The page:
I always considered myself fast ein dichter, almost a poet. The Poet to my definition committed himself, his life, mind, and work, to his calling, whereas I had made my way in the mundane world of labor and toil. It was through the trusted encouragement from Daniel Marlin, a friend since college, that I first took on the externals of appearing in public to share my writing, in effect presenting myself to the world as Poet. I still feel a conflict, because if the poem is not right and true, I am a failed scribbler, certainly not a vaunted timeless figure comparable to Yeats, Williams, and Patchen. As Miriam Patchen said to me, the occasional poet can write a good poem but is on a different order from the bard and balladier of the ages. Her husband qualified for that company.
To the extent I did rise to the level of inspired Speaker, Daniel was a mentor, supporter, and guide. He said, as my creativity increased in the mid-Eighties—for who knows how the Muses wend their way—that I had a natural intensity and subtlety that could develop as I was able. This development took a lifetime and continues by stages. The page is a challenge to be fully true. For his example, the acquaintance closest to the poetic ideal, I bear tribute here.
Beginning as a self-taught artist and writer, he survived by panhandling, working temporary jobs, and non-profit phoning. In recent years he gained a respected reputation in both artistic spheres. His memorial occasion on Adeline in Berkeley, California was attended by about a hundred people of every class, age, and standing.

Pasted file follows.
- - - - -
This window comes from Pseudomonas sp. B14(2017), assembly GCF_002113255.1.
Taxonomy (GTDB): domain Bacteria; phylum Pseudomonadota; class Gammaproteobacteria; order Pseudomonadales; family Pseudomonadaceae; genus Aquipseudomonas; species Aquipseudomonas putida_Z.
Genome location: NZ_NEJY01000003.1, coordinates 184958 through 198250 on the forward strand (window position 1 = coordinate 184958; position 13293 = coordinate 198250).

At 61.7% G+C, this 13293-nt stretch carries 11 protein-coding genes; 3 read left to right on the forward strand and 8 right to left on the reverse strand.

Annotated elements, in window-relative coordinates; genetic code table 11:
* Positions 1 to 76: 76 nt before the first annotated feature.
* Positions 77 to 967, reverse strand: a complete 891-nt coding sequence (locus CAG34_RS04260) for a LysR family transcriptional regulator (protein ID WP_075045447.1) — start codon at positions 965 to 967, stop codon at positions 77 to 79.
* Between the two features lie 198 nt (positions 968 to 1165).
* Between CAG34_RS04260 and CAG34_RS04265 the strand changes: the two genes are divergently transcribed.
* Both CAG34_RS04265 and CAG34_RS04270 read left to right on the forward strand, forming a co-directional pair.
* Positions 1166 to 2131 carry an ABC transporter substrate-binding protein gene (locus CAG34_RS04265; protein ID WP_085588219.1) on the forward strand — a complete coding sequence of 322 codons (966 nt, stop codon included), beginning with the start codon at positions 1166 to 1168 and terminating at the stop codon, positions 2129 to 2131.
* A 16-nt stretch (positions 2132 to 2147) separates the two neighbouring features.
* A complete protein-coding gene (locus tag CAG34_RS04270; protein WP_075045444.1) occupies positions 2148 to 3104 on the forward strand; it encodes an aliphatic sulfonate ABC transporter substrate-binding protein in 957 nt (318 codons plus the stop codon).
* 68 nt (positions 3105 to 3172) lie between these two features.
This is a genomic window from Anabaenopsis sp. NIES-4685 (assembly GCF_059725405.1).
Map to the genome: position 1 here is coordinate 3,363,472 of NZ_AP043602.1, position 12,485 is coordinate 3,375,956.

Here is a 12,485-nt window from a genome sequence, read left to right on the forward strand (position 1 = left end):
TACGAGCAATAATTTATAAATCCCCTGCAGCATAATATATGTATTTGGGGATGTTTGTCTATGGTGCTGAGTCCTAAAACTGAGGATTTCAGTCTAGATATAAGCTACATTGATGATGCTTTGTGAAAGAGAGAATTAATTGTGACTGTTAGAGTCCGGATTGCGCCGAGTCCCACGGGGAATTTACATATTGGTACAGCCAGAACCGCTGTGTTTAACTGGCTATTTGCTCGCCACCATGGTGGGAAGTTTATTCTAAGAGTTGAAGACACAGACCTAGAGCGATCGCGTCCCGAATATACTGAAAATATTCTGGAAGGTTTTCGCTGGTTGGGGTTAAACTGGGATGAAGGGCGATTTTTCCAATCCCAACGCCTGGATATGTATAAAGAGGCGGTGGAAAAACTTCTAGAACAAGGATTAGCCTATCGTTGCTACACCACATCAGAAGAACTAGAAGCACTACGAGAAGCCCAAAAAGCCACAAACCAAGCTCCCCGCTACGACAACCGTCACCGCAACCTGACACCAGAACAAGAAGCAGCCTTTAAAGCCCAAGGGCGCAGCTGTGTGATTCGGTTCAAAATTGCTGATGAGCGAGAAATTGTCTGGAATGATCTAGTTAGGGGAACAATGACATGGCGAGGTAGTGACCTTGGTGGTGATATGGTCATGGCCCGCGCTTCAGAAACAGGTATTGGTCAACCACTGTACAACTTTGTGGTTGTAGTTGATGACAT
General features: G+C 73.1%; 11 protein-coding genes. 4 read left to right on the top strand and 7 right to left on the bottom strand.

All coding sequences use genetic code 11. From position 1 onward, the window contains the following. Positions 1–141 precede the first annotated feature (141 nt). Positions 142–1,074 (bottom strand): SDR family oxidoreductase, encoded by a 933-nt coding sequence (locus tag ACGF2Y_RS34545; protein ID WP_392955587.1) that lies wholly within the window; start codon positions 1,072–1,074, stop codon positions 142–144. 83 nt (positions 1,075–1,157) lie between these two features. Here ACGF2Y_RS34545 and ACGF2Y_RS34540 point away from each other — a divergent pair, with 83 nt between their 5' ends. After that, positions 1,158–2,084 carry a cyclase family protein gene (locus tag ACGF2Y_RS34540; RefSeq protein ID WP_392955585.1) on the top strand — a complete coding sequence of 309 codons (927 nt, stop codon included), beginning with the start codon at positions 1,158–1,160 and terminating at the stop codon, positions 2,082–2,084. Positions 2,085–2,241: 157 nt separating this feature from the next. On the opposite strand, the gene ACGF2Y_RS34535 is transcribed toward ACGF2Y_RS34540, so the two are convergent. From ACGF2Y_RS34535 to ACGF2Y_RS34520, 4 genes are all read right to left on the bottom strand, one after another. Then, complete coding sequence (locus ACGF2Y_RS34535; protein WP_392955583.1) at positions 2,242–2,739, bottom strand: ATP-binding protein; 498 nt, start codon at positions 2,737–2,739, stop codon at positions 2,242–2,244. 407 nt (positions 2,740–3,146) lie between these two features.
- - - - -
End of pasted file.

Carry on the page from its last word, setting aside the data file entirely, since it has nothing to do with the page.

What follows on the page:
The death and life were alike in resolute commitment. During the last years, he accompanied his wife Toshiko Watanable as she walked on her pilgrimages to the holy sites in Japan. This represented a symbolic procession of suffering and compassion. She was influential in compiling his numerous scattered paintings in ‘Heart of Ardor’ and assembling late drawings and poems for ‘Amagasaki Sketchbook’. She hand bound the books. Amagasaki is her home town in the Southern islands of Japan. They traveled between the two countries as citizens of infinite Earth.
The following pieces are not exhaustive but are meant as a witness to Daniel’s life and work as best I can provide from documents available to me over time.
The suite of messages and poems circling about the “Daylight Rabbit” elegy requires some preliminary explanation. A prophetic sequence of events preceded his death, or so it seemed to me. The first sounding began on an April afternoon when I encountered a rarity in these coastal ranges, a rabbit traveling slowly by day. That apparitional event was followed the same evening by Daniel’s corresponding, to quote a poem he liked, “Golden Rabbits”. While he may not have known of it, in Italian domestic lore, a rabbit in daylight prefigures someone’s earthly departure. He died a few months later.
Farewell noble friend, artist of peace, eternal Dharma pilgrim.
What is Poetry
Introduction / Gallery / Heart of Ardor / Rabbit Series / Obituaries / Nobel Prize